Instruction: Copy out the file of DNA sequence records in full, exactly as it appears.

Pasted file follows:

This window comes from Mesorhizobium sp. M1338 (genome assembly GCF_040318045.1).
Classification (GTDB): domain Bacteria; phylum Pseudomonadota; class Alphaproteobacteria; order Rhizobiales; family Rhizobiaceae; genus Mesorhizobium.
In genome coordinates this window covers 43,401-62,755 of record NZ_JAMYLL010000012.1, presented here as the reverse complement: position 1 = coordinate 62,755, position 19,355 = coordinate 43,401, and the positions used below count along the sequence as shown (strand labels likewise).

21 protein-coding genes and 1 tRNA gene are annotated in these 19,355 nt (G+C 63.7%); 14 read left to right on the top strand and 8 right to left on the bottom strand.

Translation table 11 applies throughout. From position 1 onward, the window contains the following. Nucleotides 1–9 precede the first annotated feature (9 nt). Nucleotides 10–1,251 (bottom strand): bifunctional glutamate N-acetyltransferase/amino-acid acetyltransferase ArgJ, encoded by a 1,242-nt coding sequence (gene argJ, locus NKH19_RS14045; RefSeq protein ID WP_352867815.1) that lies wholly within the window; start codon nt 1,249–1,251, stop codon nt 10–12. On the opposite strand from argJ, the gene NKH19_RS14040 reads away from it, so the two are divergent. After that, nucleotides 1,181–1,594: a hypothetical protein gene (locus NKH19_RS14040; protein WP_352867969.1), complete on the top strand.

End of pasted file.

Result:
This window comes from Mesorhizobium sp. M1338 (genome assembly GCF_040318045.1).
Classification (GTDB): domain Bacteria; phylum Pseudomonadota; class Alphaproteobacteria; order Rhizobiales; family Rhizobiaceae; genus Mesorhizobium.
In genome coordinates this window covers 43,401-62,755 of record NZ_JAMYLL010000012.1, presented here as the reverse complement: position 1 = coordinate 62,755, position 19,355 = coordinate 43,401, and the positions used below count along the sequence as shown (strand labels likewise).

21 protein-coding genes and 1 tRNA gene are annotated in these 19,355 nt (G+C 63.7%); 14 read left to right on the top strand and 8 right to left on the bottom strand.

Translation table 11 applies throughout. From position 1 onward, the window contains the following. Nucleotides 1–9 precede the first annotated feature (9 nt). Nucleotides 10–1,251 (bottom strand): bifunctional glutamate N-acetyltransferase/amino-acid acetyltransferase ArgJ, encoded by a 1,242-nt coding sequence (gene argJ, locus NKH19_RS14045; RefSeq protein ID WP_352867815.1) that lies wholly within the window; start codon nt 1,249–1,251, stop codon nt 10–12. On the opposite strand from argJ, the gene NKH19_RS14040 reads away from it, so the two are divergent. After that, nucleotides 1,181–1,594: a hypothetical protein gene (locus NKH19_RS14040; protein WP_352867969.1), complete on the top strand.